The first Turks were nomads who spoke an Ural-Altaic tongue similar to Mongolian, Finnish, Korean and Hungarian. Other Turkic people include the Uzbeks in Uzbekistan, Kyrgyz in Kyrgyzstan, Turkmen in Turkmenistan, Kazakhs in Kazakhstan, Mongolians, Tartars in Russia, Uighars in western China, Azeris in Azerbaijan, Yakuts in Siberia. Some even regard Koreans and Hungarians as the relatives because their languages are similar.

Turks have been known throughout history for their fierceness and fighting skills. Most of the warriors in the Mongol armies were Turks. Turks also dominated the Mamluk forces and beefed up the Persian Safavid and Indian Mogul armies. Turkic tribes were a threat to the Byzantines and Persians starting in the A.D. 6th century. They absorbed Islam during the Arab invasions which began after Mohammed's death in 632.

Ancient Turks

The Turks were such excellent horsemen the ancient Chinese called them “horse barbarians." Turkish women reputedly could conceive and gave birth while riding. Based on excavations and stele observations in Mongolia, archaeologists say that early Turks dressed themselves in silk, wool and animal skin garments; men wore daggers in their belts and earrings in both ears; and both men and women braided their hair.

These ancient Turks raised millet, lived in felt yurts like Mongolian nomads today, and worshiped a fertility goddess, a god of the underworld and their Turkish ancestors. They made swords and spears from iron and were known for their metal working skill. Some of their leaders wore armor made from golden plates.

Throughout Central Asia, Mongolia, the Altai area of Russia and western China they left behind large stone figures known as balbals or man stones. Dated to the A.D. 6th through 8th centuries, they are thought to be memorial erected to honor warrior who had fallen in battle. Almost all face east towards the rising sun. Most hold a sword and a bowl and wear a distinctive belt and earrings. They are often found with lines of stone slab that perhaps represent the number of men killed by person the man stone honors.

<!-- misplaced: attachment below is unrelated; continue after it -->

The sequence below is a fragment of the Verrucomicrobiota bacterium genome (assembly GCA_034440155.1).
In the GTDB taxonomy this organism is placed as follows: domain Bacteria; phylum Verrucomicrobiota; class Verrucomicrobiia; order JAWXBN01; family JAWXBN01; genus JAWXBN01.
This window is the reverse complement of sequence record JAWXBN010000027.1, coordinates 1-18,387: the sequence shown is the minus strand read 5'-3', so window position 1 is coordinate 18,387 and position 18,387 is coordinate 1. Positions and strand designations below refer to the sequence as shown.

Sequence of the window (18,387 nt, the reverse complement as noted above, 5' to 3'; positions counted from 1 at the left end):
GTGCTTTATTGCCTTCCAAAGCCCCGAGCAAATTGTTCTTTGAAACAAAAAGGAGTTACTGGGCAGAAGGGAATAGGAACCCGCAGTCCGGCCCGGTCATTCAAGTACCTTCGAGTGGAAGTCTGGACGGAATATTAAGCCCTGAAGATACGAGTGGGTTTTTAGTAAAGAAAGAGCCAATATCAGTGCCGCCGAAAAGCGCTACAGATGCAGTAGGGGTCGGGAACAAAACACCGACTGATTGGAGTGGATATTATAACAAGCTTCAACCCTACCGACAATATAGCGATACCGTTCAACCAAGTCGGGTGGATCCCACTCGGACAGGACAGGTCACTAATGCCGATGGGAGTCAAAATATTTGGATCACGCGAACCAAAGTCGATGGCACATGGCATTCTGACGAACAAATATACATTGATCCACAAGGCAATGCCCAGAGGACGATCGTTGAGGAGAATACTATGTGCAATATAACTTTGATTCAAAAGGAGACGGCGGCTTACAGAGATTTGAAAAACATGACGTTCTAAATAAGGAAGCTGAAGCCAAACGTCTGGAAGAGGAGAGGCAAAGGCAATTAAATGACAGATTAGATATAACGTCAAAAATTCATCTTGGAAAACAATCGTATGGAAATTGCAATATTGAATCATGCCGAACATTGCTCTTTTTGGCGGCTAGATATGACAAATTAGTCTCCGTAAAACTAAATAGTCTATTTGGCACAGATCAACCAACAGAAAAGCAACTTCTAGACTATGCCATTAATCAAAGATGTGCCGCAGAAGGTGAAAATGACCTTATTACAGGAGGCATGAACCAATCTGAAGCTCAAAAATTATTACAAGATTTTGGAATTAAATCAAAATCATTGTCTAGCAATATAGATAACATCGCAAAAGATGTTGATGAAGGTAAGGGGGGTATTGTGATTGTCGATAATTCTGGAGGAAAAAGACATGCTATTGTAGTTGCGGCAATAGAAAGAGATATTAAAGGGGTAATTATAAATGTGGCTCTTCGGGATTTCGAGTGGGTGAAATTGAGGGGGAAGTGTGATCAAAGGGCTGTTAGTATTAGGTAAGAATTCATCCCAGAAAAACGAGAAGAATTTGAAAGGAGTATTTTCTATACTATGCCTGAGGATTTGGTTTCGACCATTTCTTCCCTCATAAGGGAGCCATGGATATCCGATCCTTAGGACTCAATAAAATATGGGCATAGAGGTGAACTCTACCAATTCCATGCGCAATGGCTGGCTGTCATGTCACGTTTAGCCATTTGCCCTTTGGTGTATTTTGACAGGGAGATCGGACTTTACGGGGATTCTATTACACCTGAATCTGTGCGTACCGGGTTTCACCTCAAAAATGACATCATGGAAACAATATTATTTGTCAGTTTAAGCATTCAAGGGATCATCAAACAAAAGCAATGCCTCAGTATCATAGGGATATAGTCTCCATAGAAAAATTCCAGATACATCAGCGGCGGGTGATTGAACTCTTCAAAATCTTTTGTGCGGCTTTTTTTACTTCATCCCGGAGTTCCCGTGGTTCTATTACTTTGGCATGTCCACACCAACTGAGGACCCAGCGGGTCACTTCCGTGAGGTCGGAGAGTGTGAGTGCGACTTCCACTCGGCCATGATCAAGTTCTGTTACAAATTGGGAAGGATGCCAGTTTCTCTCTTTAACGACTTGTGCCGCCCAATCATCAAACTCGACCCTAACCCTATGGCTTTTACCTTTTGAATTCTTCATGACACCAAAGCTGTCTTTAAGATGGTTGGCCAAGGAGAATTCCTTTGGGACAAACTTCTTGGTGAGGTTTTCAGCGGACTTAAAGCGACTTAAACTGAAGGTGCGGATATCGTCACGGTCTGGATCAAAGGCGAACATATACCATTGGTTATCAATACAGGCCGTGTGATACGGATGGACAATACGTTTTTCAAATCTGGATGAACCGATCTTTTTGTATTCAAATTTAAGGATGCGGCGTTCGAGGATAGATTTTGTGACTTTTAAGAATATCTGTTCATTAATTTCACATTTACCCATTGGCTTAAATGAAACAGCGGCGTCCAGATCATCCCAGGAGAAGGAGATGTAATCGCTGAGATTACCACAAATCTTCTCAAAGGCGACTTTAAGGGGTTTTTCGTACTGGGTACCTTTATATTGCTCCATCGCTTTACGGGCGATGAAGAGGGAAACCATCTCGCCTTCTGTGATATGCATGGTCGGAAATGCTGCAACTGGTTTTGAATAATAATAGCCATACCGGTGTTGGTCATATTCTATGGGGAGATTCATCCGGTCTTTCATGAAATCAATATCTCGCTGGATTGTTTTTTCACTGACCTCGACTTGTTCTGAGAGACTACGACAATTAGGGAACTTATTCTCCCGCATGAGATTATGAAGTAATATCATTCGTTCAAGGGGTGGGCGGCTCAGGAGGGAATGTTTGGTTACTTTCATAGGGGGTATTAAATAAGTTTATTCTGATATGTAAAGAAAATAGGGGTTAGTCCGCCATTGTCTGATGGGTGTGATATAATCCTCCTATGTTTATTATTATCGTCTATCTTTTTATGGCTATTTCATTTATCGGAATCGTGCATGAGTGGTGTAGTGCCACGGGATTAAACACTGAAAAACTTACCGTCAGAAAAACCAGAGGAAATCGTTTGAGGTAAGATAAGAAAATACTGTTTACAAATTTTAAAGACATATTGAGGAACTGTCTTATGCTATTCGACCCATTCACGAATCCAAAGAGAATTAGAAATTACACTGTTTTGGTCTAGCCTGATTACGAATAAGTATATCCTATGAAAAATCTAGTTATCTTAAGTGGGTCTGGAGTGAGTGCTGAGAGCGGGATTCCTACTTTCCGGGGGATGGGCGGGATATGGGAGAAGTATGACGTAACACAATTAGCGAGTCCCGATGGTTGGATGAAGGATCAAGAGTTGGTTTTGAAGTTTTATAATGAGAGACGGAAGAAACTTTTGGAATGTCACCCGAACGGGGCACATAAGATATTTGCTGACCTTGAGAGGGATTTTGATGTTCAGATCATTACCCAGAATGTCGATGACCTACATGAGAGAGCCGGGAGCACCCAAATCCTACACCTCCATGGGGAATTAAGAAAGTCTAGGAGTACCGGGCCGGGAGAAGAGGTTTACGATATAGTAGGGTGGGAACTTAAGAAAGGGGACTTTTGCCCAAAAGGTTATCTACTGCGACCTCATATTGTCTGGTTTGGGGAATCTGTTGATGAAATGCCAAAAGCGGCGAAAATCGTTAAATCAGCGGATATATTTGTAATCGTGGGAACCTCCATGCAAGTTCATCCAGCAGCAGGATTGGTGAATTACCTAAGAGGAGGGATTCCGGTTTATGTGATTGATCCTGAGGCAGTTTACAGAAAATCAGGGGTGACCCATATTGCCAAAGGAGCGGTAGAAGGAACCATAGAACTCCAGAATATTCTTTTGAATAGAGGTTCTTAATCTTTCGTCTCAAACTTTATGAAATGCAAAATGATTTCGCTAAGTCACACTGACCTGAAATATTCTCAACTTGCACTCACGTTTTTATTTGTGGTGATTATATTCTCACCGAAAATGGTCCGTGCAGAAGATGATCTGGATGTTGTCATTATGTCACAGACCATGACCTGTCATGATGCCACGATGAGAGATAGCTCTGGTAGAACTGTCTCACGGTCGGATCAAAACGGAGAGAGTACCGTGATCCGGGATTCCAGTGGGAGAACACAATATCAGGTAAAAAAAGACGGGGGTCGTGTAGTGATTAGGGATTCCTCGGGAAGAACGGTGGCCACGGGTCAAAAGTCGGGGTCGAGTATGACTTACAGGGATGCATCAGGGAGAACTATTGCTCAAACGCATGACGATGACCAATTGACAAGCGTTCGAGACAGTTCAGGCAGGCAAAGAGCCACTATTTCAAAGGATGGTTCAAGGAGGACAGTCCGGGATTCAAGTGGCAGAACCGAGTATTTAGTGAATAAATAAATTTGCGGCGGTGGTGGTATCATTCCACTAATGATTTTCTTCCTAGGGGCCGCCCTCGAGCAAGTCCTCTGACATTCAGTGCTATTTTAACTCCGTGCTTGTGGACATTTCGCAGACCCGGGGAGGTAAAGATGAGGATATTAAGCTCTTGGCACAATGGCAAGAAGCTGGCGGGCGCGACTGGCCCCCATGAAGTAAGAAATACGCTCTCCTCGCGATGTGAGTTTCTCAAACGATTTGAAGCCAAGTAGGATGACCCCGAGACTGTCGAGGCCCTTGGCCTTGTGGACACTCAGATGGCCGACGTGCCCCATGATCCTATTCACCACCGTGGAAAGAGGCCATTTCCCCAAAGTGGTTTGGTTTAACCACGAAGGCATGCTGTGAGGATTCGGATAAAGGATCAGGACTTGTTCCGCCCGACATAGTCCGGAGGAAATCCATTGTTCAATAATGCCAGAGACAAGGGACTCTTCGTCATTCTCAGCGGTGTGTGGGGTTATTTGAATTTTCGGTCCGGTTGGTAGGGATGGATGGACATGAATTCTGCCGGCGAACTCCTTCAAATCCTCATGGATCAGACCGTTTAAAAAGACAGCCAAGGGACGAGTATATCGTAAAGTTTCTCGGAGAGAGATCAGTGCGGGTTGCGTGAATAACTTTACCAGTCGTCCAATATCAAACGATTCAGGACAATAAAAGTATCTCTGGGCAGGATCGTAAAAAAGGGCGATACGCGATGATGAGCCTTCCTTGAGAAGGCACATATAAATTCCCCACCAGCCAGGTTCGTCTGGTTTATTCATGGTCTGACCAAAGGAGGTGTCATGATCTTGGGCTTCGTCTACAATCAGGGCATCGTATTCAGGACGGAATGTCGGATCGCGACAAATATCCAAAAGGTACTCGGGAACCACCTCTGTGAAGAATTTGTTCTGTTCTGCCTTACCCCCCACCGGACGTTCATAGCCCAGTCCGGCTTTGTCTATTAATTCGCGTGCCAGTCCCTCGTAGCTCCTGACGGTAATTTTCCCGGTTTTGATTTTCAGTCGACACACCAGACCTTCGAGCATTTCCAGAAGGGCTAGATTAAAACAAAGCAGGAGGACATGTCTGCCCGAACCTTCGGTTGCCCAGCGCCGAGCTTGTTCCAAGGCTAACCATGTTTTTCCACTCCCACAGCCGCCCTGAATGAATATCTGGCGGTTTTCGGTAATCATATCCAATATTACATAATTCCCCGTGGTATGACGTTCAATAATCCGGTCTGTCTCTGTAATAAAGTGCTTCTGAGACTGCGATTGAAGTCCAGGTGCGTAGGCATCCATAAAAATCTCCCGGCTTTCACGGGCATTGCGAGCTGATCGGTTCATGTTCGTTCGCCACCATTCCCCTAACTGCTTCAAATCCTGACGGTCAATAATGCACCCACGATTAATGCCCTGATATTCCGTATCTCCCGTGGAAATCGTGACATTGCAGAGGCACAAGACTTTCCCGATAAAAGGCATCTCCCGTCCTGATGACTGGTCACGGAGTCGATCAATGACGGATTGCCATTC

The ancient Turks were adept hunters, preying on roe deer and mountain goats, which they sometimes drove into pens. They were one of the first groups of people to use saddles with stirrups. This enabled them to swiftly attack their enemies because they could stand up and shoot their long bows while riding. Ancient Turks were so attached to their horses that rulers and warriors often had their fully harnessed mounts buried with them after they died.

Early History of the Altay Turks

Turkic people trace their ancestry back to the A.D. 3rd century Altai Turks, who came from the Altai Mountains in southern Siberia, Kazakhstan, and Mongolia. The Altai (also spelled Altay) Turks were united in A.D. 552 under leadership of a chieftain named Bumin, who, with the help of the Chinese, defeated the overlords that ruled the tribes in the Altai region and then subjugated the tribes on the Mongolian steppe. Later, with the help of the Sassanid Persians, Bumin conquered Central Asia, which gave the Altai Turks control over the Silk Road trade route between China and the West.

The Altai controlled much of southern Siberia and Central Asia from the A.D. 6th century. They were one of the first Central Asian groups to realize the importance of trade and the wealth the trade brought them allowed them to establish permanent settlements.

The ancient Turks of the Altai region developed a written languages which they left in on runic stones as far away as the Yenisei Valley in Siberia to the north and Orkhon Valley in Mongolia to the east. This writing system resembled the script of early Germanic tribes. Later the Uigar script was adopted by many Turkic-speaking peoples. The Uigar script is related to the alphabets of Western Asia and was also used by the Mongols during the era of Genghis Khan.